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Helping you make good choices

Magazines, books, newsletters, television programs, conferences, seminars and websites on the subject abound. And maybe that’s the problem. When it comes to personal financial planning, you face information overload. Sorting it all out is time consuming, confusing and risky. What sounds like a good investment one week can prove to be a disaster the next. It is the job of a financial advisor to sift through sometimes-conflicting advice and help you make choices that will have a positive impact on your financial future.

Video: Certified Financial Planners

What does a financial planner do?

Among other things, a financial planner should do the following:

  • Help you define and set goals.
  • Introduce you to investment options that may help you reach those goals.
  • Inform you of the risks of these options and determine your comfort level.
  • Help you with paperwork when making specific investments.
  • Stay in touch with you and make changes as needed.

The advisor will develop a plan that suits your desires and needs. Such a plan can include providing an education for your children, ensuring a comfortable retirement and caring for loved ones after your death.

financial planners

When do you need a financial planner?

Some financial planners recommend that you strike up a relationship with one almost as soon as you begin earning an income. A teenager working part time to save for college probably doesn’t need a financial advisor yet, but as earnings and responsibilities rise, so does the need for professional financial help. Choosing a planner takes time and effort. At least one university offers a course in the basics of financial planning to help consumers better understand the process.

How do they differ?

Not all people who refer to themselves as financial planners have the needed skills. A professional designation provides some assurance that the individual offers the required level of education and expertise.

  • Certified Financial Planners (CFPs) must pass an exam prepared by the CFP Board of Standards, which shows that they have experience in investment, taxation, retirement and estate planning. Two years of coursework and three years of planning experience is the prerequisite for the certification.
  • Chartered Financial Consultants (ChFCs) are certified by the non-profit American College. Coursework and a series of exams are required.
  • Certified Public Accountants (CPAs) have obtained a college degree, passed an examination and earned a state license.
  • Personal Financial Specialist (PFS) is a CPA who has passed a test administered by the American Institute of Certified Public Accountants and has at least three years of financial planning experience.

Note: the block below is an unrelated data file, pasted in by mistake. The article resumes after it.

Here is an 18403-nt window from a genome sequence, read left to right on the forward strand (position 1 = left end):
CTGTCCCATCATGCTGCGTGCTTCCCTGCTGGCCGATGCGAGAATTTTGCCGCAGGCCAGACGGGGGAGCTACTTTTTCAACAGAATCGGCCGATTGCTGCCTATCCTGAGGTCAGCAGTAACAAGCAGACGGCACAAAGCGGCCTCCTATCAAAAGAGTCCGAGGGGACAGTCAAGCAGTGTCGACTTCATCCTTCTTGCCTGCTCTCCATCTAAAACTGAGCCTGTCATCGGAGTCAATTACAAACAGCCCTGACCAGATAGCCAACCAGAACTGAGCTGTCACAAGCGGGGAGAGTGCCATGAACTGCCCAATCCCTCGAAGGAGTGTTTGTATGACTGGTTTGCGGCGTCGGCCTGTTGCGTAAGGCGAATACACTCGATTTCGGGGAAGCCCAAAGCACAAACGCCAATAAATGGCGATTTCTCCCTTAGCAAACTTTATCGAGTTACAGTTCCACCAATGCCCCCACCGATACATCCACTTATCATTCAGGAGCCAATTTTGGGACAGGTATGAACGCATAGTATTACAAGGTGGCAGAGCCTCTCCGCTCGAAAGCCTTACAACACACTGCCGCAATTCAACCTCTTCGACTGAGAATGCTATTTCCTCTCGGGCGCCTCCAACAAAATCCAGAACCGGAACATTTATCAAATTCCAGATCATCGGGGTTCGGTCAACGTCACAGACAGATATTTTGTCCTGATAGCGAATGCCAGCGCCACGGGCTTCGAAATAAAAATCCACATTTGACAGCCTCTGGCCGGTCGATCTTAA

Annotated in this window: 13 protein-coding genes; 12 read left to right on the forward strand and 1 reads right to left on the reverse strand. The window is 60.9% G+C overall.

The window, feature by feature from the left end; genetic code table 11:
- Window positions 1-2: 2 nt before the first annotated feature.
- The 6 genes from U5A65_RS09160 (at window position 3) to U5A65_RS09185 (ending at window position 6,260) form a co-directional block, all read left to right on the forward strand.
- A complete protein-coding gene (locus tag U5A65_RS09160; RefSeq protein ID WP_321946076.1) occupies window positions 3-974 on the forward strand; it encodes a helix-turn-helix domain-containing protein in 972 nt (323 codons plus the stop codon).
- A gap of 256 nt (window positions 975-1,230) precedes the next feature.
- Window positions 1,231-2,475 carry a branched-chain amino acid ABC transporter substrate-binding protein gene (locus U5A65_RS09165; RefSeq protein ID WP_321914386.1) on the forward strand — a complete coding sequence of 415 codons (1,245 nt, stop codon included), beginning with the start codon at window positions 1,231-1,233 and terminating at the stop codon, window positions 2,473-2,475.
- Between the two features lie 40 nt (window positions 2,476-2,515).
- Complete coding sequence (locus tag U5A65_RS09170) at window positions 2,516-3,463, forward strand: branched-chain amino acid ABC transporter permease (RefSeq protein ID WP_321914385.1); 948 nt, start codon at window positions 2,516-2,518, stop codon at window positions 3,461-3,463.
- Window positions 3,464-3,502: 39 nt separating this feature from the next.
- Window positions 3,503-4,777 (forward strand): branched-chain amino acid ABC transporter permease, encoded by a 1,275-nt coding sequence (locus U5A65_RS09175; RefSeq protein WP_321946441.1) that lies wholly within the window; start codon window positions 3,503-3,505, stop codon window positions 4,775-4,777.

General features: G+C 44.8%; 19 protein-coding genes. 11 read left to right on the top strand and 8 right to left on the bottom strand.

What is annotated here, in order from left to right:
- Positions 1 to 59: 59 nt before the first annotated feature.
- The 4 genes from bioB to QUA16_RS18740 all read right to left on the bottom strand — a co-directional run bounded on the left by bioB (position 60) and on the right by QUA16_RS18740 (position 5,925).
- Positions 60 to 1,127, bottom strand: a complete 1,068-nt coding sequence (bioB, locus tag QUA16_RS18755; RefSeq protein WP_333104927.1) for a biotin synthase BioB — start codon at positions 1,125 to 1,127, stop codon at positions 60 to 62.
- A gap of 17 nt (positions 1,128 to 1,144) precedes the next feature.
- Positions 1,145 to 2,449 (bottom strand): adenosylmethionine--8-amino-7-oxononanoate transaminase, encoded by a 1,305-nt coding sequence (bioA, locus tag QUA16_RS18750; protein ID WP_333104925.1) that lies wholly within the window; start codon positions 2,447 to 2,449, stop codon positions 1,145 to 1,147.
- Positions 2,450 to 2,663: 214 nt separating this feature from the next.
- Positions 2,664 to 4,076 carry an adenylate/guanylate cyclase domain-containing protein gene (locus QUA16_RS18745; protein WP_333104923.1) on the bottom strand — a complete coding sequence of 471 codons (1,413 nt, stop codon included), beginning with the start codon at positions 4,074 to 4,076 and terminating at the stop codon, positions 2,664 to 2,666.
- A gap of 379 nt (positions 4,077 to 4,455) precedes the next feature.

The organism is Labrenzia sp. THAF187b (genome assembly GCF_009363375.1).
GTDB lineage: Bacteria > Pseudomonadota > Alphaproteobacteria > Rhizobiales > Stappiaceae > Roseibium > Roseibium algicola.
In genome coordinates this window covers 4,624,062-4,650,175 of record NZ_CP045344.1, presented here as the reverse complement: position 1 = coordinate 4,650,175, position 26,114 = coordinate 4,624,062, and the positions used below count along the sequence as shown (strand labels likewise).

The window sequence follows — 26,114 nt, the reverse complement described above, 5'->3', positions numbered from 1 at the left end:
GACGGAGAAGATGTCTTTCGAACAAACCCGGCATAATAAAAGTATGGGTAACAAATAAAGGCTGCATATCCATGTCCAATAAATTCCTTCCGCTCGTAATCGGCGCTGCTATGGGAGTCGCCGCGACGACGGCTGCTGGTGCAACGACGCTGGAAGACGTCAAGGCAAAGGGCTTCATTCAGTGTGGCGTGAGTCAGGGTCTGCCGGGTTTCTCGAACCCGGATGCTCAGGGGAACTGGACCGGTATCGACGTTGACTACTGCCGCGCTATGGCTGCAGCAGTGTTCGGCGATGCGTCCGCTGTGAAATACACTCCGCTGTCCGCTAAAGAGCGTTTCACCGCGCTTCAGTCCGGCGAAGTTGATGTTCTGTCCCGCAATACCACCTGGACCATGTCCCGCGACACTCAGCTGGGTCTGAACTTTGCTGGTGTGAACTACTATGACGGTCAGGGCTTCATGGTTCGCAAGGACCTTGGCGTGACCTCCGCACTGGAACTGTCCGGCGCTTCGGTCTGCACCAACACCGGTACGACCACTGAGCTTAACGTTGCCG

• Registered Financial Consultant (RFC) must have a federal securities license and a state insurance license.

Video: What a Financial Planner Does

How do they get paid?

There are three ways a financial planner makes money: fee only, commission only and a combination of those two.

  • Fee-only planners charge a fee up front but don't take commissions on any investment products you might purchase. Their fees may be hourly, monthly, quarterly or yearly, based on a percentage of the money they manage. One advantage of hiring this type of planner is that you can expect to receive unbiased advice.
  • Commission based planners do not charge an upfront fee for planning services but make a commission on whatever products they sell you. Therefore it is in this type of planner’s interest to promote products such as annuities, mutual funds, life insurance and other investments.
  • Combination planners charge a fee for the planning plus commission on products sold.

Don’t hesitate to ask a planner to explain how he or she is paid. Whatever type you choose, be sure that you’re completely comfortable with him or her. Absolute trust in his or her commitment to helping build your financial wealth is crucial. The partnership could last from your first paycheck to your last, and beyond.

Financial planning firms

Beck Financial Strategies
5825 North Post Rd.
Indianapolis, IN 46216
(317) 547-1200

BG Financial Planning
669 Main St., Ste. 6
Wakefield, MA 01880
Phone 617-784-8001

Integrated Financial Strategies
8 Star Lane
Amesbury, MA  01913-5507

Kooman & Associates
517 Logan Blvd. 
Altoona, PA 16602
(800) 442-5152

Kring Financial Management
4045 Orchard Rd., Ste. 200
Smyrna, GA 30080
(770) 333-0113

1 Academy St.
New Providence, NJ 07974
(908) 464-0102

LPL Financial
One Beacon St., 22nd Floor
Boston, MA 02108
(800) 877-7210

Jentner Financial Group
302 N Cleveland Massillon Rd.
Akron, OH 44333
(866) Jentner

Jonathan Smith & Co.
128 E. Fisher Ave.
Greensboro, NC 27401
(877) 462-5726

Wealth Management Advisors
4000 W. 114th, Suite 160
Leawood, KS 66211
(913) 661-1650

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